DWR conservation officers investigate hunting permit fraud, seize illegally killed animals in recent cases
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Trophy mule deer head mounted on a wall

DWR conservation officers investigate hunting permit fraud, seize illegally killed animals in recent cases

Salt Lake City — Usually, when people hear the term "poaching," illegally killing wildlife without proper permits comes to mind. But another form of that is illegally obtaining those permits through fraud, and Utah Division of Wildlife Resources conservation officers have recently investigated several of those types of cases.

Trophy mule deer head mounted on a wall

This trophy mule deer was illegally harvested in the Henry Mountains in 2019.

Since 2017, DWR conservation officers have investigated more than 95 cases where someone intentionally committed license fraud to obtain a hunting permit. These cases typically involve a nonresident claiming to be a Utahn in order to increase their odds of obtaining a permit for a once-in-a-lifetime or limited-entry hunt or to get the lower permit price offered to Utah residents.

Some of these license fraud cases also include Utahns claiming to be nonresidents in order to obtain bonus points for all of the wildlife species (something only available to nonresidents), so they can increase their odds of drawing permits in the future. However, it is more common for DWR investigators to see nonresidents pretending to be Utahns in an effort to illegally obtain a specific hunting permit. The charges for these cases range from a class B misdemeanor to a third-degree felony.

"Any license that is obtained through fraud, deceit or misrepresentation is not valid," DWR Statewide Investigations Capt. Wade Hovinga said. "With each hunting permit drawing, our investigators review the applicants' data to detect any potential fraud. Our officers have also detected fraud by encountering a hunter in the field and discovering that the individual purchased a Utah hunting license because they have a second home or a cabin in Utah, which doesn't qualify them as a Utah resident."

Here are a few examples of recent cases DWR officers investigated:

  • In 2017, DWR investigators discovered a Utahn had been using their grandfather's identity to apply for hunting permits and bonus points for two years. The individual was not successful in drawing a permit, but had obtained bonus points to increase their chances of obtaining a permit. The individual was charged with a class B misdemeanor and a third-degree felony for identity fraud.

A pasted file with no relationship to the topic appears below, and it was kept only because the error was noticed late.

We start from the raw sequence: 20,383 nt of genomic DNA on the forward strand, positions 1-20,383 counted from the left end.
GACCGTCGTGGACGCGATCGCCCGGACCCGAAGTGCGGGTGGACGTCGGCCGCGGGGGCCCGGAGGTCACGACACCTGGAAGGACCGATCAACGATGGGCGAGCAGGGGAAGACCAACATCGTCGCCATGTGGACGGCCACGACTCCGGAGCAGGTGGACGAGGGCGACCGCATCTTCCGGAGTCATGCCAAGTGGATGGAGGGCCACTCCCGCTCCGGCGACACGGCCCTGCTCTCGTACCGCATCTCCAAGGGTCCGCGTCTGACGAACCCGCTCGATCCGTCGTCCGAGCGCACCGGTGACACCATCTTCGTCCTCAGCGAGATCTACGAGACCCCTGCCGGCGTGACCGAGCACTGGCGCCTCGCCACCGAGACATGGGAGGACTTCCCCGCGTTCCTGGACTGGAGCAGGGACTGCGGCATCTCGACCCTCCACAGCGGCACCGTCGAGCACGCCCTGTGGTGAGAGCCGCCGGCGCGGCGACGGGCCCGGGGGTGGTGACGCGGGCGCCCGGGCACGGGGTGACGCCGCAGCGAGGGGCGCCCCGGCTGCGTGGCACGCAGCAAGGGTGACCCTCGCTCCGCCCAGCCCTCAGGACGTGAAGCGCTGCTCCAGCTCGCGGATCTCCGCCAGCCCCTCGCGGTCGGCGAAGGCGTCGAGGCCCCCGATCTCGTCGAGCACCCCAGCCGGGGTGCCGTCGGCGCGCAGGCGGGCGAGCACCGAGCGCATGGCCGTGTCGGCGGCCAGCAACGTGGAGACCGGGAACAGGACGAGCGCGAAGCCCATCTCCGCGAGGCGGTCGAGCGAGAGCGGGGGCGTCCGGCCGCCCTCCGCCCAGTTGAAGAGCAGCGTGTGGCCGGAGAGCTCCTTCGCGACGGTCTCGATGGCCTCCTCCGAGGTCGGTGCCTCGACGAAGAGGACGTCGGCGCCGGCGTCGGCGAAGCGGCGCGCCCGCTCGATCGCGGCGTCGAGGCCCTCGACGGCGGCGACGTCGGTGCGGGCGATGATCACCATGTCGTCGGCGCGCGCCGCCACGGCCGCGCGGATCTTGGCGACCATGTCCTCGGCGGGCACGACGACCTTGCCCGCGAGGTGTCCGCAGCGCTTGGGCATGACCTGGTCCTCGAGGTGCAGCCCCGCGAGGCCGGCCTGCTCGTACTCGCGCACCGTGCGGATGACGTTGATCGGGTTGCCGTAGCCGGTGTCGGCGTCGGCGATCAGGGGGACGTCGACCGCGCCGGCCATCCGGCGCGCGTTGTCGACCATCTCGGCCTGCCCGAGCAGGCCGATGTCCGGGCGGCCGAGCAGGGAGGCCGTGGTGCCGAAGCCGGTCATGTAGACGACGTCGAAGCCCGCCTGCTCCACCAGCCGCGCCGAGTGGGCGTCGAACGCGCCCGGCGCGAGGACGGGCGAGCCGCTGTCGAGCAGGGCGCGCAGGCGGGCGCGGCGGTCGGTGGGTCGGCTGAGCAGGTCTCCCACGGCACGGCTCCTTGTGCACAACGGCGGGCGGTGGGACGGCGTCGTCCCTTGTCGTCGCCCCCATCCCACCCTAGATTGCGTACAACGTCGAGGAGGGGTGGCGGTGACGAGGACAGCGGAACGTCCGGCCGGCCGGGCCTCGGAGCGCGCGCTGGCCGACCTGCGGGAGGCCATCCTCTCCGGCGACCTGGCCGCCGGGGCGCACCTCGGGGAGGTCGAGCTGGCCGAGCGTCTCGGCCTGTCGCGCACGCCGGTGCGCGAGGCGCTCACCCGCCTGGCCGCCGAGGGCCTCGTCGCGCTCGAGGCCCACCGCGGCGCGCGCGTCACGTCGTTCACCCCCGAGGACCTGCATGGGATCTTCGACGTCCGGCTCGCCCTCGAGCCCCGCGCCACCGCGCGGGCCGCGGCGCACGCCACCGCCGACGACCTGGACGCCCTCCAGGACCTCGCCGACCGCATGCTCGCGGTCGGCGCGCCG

• In 2019, DWR conservation officers discovered a St. George resident had been claiming to be an Arizona resident for eight years to obtain bonus points for all species.
  • In 2019, a South Carolina resident illegally purchased a Utah resident hunting license and drew a premium limited-entry buck deer permit for the Henry Mountains, a hunting unit notorious for having large, world-class mule deer. The individual harvested a trophy mule deer buck with the illegally obtained permit. DWR investigators detected the fraud after seeing the out-of-state address associated with the permit, and the individual was charged with a third-degree felony and ordered to pay $8,000 in restitution. The mule deer was seized from a residence in Wisconsin.
  • In 2020, a California resident illegally obtained a Utah resident permit and harvested a bighorn sheep in Millard County. The individual had applied for this particular permit as a Utah resident for several years, fraudulently obtaining bonus points until successfully drawing the permit. DWR investigators received a tip about the fraudulent permit, which resulted in the successful prosecution of the individual. The individual was charged with a third-degree felony and ordered to pay $25,000 in restitution. The bighorn sheep was seized from a residence in California.
  • In 2021, a Florida resident who had moved to Florida from Utah still applied in the hunt drawing as a Utah resident and illegally obtained a Rocky Mountain bighorn sheep permit. DWR investigators discovered the individual was living in Florida at the time of applying for the permit and contacted the individual prior to the hunt to inform them their permit was invalid because it was obtained through fraud. The individual surrendered their permit and was charged with a class B misdemeanor.

"Our once-in-a-lifetime hunts have a very limited number of permits. When someone lies and obtains one of those permits through fraud, they are robbing someone else of that hunting opportunity," Hovinga said. "As the name of those hunts implies, many hunters wait their entire lives to have that opportunity, and it is really frustrating to see that limited permit go to someone who obtained it unethically and illegally. It can be difficult to discover fraud cases, and we rely heavily on tips and other information from the public to investigate these incidents."

If you have information about any wildlife-related crimes in Utah, you should report it to DWR conservation officers in one of the following ways:

Rewards are available (both monetary and reward permits) and officers will respect requests for confidentiality.

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